AirTV solves one of Sling’s biggest problems: The inability to receive all of your local channels. By purchasing a basic AirTV for $79.99 or the AirTV Player for $119.99, you can merge those local channels into your Sling TV (or on your mobile device if you have the basic AirTV). As the Daily Dot wrote in its AirTV review, “It’s practically magic.”
The basic AirTV is a dual-tuner streaming device, while the AirTV Player is basically an upgraded Chromecast that has Netflix preinstalled. You’ll still need to own an HD antenna because even though AirTV gets you access to your local channels, it doesn’t actually physically show them to you.
But AirTV—which has no monthly fee—serves to strengthen one of Sling’s biggest weaknesses compared to other live streaming services like Hulu with Live TV, YouTube TV, and PlayStation Vue. All those services have plenty of local channels.
- Cost: $44.99-$79.99 per month
- PlayStation Vue devices: PlayStation 3 and 4, Roku, Amazon Fire, Google Chromecast, Kodi, iOS and Android devices
- PlayStation Vue local channels: NBC, Fox, ABC, CBS (enter your ZIP code here to check your availability)
If you’d like to watch live TV directly from your PS4, PlayStation Vue is certainly your best bet. PlayStation works with streaming devices like Roku and Amazon Fire products, but what separates PlayStation from the rest of the streaming services is that it’s also compatible with Kodi. No matter how you stream, you’ll get to choose from four tiers of channels—all but the cheapest include NFL Network. From there, you can add NFL RedZone as part of the $10-per-month Sports Pack, which unlocks ESPN Bases Loaded, ESPN Classic, Longhorn Network, Outside TV, and NBCUniversal regional sports networks. You can see the full list of PlayStation Vue channels here. Two other great perks: You can stream on up to five devices at once, and there’s also unlimited cloud DVR.
5) YouTube TV
- Cost: $50 per month
- YouTube TV devices: Google Chromecast, Roku, Apple TV, Android TV, Xbox One, iOS and Android devices
- YouTube TV local channels: NBC, CBS, Fox, ABC, the CW (enter your ZIP code here to check your availability)
- Cost: $8.99 a month, or $12.99 a month/$119.99 per year (includes Amazon Prime service)
- Devices: Amazon Fire Stick, Fire TV, Fire tablets, and Fire phone; Roku, Apple TV, Android TV, Xbox One, iOS, and Android devices
Amazon Prime Video allows you to stream Thursday Night Football every Thursday this season (starting Sept. 26 through Dec. 12), save for Thanksgiving. It’s also possible (not obvious, but that’s what we’re here for) to watch NFL RedZone through the service.
Other ways to watch Chiefs vs. Broncos online
The NFL app
Cost: Depends on provider
Devices: Amazon Fire Stick, Apple TV, PS4, Roku, Android RV, iOS and Android devices
If you subscribe to NFL Network through your cable provider—or you know someone who does and they owe you a sizable favor—you can also watch via the official NFL app. All you have to do is download it from your streaming device of choice—Amazon Fire Stick, Apple TV, PS4, Roku, or Android TV—and then enter in your cable credentials when prompted. You can also stream on any iOS or Android device, or on your desktop. Just visit nfl.com/watch.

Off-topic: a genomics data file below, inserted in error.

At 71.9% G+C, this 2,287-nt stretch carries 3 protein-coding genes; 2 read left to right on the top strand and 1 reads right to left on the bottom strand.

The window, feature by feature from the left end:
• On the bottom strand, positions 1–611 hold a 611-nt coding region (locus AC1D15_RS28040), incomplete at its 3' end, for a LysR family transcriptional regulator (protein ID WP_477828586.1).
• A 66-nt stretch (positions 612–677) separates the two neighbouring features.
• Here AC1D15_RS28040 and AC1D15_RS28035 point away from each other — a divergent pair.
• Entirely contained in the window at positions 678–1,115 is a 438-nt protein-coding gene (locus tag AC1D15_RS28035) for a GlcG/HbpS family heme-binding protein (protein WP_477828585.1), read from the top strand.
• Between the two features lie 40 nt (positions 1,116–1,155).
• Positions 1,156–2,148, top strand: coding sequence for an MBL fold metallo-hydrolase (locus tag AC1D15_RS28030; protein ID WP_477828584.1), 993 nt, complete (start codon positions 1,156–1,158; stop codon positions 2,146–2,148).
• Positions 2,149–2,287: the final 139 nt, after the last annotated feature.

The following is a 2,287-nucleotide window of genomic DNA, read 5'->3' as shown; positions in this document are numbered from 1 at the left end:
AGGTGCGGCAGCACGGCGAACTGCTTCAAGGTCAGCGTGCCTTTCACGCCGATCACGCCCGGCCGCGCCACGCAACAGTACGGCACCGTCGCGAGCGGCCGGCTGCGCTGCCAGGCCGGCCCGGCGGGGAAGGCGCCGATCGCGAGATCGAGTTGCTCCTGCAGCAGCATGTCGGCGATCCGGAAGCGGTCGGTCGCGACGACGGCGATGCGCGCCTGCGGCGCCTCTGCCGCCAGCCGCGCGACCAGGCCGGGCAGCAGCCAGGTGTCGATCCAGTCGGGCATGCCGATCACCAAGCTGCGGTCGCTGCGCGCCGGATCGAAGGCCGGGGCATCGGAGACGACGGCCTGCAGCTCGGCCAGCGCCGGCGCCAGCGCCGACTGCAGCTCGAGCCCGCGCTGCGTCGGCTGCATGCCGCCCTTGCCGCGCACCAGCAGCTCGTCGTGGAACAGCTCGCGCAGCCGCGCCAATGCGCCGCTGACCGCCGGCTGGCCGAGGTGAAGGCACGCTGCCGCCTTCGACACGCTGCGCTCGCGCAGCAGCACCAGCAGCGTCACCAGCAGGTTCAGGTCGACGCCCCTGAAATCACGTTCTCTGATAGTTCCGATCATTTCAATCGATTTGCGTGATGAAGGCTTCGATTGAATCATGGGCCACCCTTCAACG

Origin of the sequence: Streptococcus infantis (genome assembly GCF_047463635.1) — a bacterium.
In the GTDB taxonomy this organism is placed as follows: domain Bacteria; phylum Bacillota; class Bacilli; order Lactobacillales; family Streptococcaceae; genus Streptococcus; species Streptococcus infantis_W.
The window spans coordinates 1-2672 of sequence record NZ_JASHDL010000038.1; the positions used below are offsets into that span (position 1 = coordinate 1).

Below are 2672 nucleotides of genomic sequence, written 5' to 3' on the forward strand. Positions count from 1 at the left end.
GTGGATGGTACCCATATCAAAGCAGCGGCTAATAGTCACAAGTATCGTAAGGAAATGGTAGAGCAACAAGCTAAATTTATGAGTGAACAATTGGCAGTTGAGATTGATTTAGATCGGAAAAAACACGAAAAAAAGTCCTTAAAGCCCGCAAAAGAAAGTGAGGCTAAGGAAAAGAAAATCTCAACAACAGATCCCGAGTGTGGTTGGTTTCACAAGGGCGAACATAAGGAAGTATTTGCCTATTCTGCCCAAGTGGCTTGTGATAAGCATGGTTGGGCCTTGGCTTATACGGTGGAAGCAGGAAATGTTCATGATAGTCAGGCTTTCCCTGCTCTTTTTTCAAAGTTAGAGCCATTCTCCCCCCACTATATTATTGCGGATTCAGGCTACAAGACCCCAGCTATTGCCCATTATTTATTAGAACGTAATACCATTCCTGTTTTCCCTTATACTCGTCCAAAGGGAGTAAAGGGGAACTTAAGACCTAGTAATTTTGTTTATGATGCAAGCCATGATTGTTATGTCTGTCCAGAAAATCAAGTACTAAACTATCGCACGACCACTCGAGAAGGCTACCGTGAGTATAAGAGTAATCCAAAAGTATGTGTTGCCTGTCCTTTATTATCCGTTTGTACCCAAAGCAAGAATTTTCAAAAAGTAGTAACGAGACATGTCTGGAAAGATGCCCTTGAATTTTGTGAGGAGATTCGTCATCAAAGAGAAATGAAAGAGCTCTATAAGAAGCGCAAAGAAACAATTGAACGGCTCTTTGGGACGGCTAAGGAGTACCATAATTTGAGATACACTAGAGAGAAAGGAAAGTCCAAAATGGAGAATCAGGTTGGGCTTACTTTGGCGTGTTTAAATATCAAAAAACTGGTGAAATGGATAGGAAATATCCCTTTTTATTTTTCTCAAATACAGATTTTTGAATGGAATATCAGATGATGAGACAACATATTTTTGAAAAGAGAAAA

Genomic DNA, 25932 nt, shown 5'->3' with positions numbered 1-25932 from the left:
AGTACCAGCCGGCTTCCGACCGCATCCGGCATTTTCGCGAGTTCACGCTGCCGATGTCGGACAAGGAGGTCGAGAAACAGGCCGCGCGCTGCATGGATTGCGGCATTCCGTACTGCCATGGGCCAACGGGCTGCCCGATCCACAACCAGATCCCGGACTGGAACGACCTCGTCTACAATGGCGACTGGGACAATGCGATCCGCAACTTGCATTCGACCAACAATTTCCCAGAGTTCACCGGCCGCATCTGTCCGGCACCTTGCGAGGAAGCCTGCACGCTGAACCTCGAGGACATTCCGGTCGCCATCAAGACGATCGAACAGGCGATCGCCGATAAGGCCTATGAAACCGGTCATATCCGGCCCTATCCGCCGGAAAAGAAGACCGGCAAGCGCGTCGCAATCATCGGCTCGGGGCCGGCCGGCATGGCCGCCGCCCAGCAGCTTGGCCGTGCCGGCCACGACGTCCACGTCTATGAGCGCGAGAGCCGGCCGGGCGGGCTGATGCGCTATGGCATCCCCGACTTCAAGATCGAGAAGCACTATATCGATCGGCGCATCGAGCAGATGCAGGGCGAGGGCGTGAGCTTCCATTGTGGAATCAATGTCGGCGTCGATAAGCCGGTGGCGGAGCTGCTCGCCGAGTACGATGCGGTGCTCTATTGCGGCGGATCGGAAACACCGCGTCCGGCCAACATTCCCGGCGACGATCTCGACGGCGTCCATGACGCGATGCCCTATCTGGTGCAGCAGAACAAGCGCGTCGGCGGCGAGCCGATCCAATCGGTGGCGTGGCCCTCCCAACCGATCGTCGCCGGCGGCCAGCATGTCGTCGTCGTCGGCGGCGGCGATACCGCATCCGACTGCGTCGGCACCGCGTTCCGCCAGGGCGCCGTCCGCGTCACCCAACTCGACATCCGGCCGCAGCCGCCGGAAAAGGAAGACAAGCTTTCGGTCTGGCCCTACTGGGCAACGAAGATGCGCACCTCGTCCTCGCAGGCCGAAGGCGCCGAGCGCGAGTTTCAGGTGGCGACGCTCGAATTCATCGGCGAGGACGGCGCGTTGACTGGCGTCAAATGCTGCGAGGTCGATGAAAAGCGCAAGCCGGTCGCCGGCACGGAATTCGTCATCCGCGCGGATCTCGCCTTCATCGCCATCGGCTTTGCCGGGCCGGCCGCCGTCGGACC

Fantasy Football: Who should I start?
Tyreek Hill, Wide Receiver: During Hill’s four-game suspension, you couldn’t predict who was going to lead the Chiefs’ offense. Every week, a new receiver was a favorite target. Those days are over. Hill is back and he is the man in the Kansas City passing game going forward.
Phillip Lindsay, Running Back: For the first few weeks of the season, this was definitely a platoon situation, with Freeman and Lindsay garnering similar yardage totals. In the last three games, Lindsay has pulled away from Freeman as the go-to choice in the Denver backfield.
Chiefs vs. Broncos: Why it matters
Don’t fall into the recency bias trap. The Chiefs are still elite and the Broncos are not.
Nonetheless, Kansas City isn’t just looking to win the relatively weak AFC West. A win here keeps the Chiefs ahead of a surprisingly frisky Raiders team, and also keeps them in the conversation for the best team in the conference.
The undefeated Patriots are already pulling away from the pack and the Texans now own a tie-breaker against Kansas City. Andy Reid’s team needs to win against bad teams if they want to stay towards the top of the AFC, and this is the place to start.
If ever there was a week for this Chiefs team to get right, this is it. They had better take advantage of it.
- How to watch NFL RedZone without cable
- How to watch NFL Sunday Ticket without a DirecTV satellite
- How to watch NFL Network online (without cable)
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Brenden Gallagher is a politics reporter and cultural commentator. His work has been published by Motherboard, Complex, and VH1. He’s the co-founder of Beer Money Films, an indie production company. Based in Los Angeles, he works in television drama as a writers assistant.